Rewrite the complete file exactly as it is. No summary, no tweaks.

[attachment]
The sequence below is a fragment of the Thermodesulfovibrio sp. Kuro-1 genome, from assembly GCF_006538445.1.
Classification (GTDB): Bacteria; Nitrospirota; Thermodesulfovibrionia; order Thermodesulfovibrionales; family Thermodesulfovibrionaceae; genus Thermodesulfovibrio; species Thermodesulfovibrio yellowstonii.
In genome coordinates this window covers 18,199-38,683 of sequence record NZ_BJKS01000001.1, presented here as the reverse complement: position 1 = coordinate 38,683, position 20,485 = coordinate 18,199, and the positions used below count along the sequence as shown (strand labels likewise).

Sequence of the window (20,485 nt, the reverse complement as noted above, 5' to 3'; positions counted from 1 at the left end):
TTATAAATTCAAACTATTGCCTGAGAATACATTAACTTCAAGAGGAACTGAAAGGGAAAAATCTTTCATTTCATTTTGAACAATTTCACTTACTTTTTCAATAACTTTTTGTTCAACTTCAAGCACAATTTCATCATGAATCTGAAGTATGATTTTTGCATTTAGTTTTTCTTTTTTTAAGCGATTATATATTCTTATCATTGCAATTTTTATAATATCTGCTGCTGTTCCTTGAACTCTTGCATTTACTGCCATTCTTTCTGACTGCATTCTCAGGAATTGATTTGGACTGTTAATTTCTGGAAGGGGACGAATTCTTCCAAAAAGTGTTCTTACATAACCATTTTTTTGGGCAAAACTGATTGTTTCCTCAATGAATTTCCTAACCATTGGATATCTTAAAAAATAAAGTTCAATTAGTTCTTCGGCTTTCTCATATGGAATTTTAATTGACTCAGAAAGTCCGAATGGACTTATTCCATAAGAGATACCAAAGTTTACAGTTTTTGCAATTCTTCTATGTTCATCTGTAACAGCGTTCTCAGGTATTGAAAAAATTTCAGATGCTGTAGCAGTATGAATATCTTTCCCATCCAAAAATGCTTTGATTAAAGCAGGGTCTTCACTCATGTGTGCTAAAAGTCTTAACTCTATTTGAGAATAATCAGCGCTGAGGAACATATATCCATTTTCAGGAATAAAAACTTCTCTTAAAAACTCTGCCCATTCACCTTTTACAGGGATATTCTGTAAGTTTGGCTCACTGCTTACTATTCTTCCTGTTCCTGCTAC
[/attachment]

The sequence below is a fragment of the Thermodesulfovibrio sp. Kuro-1 genome, from assembly GCF_006538445.1.
Classification (GTDB): Bacteria; Nitrospirota; Thermodesulfovibrionia; order Thermodesulfovibrionales; family Thermodesulfovibrionaceae; genus Thermodesulfovibrio; species Thermodesulfovibrio yellowstonii.
In genome coordinates this window covers 18,199-38,683 of sequence record NZ_BJKS01000001.1, presented here as the reverse complement: position 1 = coordinate 38,683, position 20,485 = coordinate 18,199, and the positions used below count along the sequence as shown (strand labels likewise).

Sequence of the window (20,485 nt, the reverse complement as noted above, 5' to 3'; positions counted from 1 at the left end):
TTATAAATTCAAACTATTGCCTGAGAATACATTAACTTCAAGAGGAACTGAAAGGGAAAAATCTTTCATTTCATTTTGAACAATTTCACTTACTTTTTCAATAACTTTTTGTTCAACTTCAAGCACAATTTCATCATGAATCTGAAGTATGATTTTTGCATTTAGTTTTTCTTTTTTTAAGCGATTATATATTCTTATCATTGCAATTTTTATAATATCTGCTGCTGTTCCTTGAACTCTTGCATTTACTGCCATTCTTTCTGACTGCATTCTCAGGAATTGATTTGGACTGTTAATTTCTGGAAGGGGACGAATTCTTCCAAAAAGTGTTCTTACATAACCATTTTTTTGGGCAAAACTGATTGTTTCCTCAATGAATTTCCTAACCATTGGATATCTTAAAAAATAAAGTTCAATTAGTTCTTCGGCTTTCTCATATGGAATTTTAATTGACTCAGAAAGTCCGAATGGACTTATTCCATAAGAGATACCAAAGTTTACAGTTTTTGCAATTCTTCTATGTTCATCTGTAACAGCGTTCTCAGGTATTGAAAAAATTTCAGATGCTGTAGCAGTATGAATATCTTTCCCATCCAAAAATGCTTTGATTAAAGCAGGGTCTTCACTCATGTGTGCTAAAAGTCTTAACTCTATTTGAGAATAATCAGCGCTGAGGAACATATATCCATTTTCAGGAATAAAAACTTCTCTTAAAAACTCTGCCCATTCACCTTTTACAGGGATATTCTGTAAGTTTGGCTCACTGCTTACTATTCTTCCTGTTCCTGCTAC